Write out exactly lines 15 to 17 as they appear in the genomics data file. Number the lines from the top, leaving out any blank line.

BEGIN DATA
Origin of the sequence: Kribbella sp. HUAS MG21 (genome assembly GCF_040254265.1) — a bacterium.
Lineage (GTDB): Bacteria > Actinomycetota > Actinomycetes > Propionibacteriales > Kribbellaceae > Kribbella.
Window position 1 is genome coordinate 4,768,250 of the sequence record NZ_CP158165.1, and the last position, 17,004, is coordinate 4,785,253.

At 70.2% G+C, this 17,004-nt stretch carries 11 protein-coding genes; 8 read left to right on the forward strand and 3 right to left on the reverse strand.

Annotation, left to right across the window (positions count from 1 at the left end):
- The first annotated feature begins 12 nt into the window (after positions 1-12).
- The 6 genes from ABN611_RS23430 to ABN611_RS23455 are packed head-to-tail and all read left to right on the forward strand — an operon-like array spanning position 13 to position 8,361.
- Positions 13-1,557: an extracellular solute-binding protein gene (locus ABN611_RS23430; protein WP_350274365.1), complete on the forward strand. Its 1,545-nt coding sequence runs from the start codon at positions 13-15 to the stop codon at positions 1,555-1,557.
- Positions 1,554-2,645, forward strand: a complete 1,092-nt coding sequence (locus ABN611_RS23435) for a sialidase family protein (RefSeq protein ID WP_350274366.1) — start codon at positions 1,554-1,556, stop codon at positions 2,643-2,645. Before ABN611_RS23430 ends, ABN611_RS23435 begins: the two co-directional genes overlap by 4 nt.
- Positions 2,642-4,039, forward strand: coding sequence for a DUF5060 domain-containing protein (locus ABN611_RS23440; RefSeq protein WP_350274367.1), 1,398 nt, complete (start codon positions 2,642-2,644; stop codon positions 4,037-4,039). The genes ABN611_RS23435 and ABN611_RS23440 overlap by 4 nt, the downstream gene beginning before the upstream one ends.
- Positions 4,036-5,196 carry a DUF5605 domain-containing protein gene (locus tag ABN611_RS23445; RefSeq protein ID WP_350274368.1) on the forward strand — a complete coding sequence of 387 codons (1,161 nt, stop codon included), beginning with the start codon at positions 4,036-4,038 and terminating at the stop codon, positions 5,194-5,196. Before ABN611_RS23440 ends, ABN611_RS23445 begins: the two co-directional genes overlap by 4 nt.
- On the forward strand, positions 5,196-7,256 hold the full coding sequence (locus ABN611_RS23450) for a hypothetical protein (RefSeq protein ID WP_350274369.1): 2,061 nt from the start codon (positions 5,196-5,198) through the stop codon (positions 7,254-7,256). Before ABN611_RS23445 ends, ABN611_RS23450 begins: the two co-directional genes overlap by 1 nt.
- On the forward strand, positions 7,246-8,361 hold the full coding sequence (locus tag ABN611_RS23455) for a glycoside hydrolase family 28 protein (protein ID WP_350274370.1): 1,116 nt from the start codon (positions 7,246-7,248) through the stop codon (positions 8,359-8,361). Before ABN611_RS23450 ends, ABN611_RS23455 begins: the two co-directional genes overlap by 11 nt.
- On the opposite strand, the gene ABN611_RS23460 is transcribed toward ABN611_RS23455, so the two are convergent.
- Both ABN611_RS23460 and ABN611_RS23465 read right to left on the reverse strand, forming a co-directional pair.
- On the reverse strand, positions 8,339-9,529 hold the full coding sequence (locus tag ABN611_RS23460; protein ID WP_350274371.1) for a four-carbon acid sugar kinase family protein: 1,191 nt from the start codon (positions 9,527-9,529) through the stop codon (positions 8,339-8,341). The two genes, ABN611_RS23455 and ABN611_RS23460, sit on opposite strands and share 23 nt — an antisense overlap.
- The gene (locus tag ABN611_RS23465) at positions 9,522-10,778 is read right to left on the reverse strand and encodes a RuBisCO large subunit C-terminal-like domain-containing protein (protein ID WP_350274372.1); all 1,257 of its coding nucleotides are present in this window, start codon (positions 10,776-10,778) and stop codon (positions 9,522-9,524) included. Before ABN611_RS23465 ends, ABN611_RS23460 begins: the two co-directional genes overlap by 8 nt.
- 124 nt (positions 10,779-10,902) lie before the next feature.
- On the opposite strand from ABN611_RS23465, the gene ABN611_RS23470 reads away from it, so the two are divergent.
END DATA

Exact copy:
- Both ABN611_RS23460 and ABN611_RS23465 read right to left on the reverse strand, forming a co-directional pair.
- On the reverse strand, positions 8,339-9,529 hold the full coding sequence (locus tag ABN611_RS23460; protein ID WP_350274371.1) for a four-carbon acid sugar kinase family protein: 1,191 nt from the start codon (positions 9,527-9,529) through the stop codon (positions 8,339-8,341). The two genes, ABN611_RS23455 and ABN611_RS23460, sit on opposite strands and share 23 nt — an antisense overlap.
- The gene (locus tag ABN611_RS23465) at positions 9,522-10,778 is read right to left on the reverse strand and encodes a RuBisCO large subunit C-terminal-like domain-containing protein (protein ID WP_350274372.1); all 1,257 of its coding nucleotides are present in this window, start codon (positions 10,776-10,778) and stop codon (positions 9,522-9,524) included. Before ABN611_RS23465 ends, ABN611_RS23460 begins: the two co-directional genes overlap by 8 nt.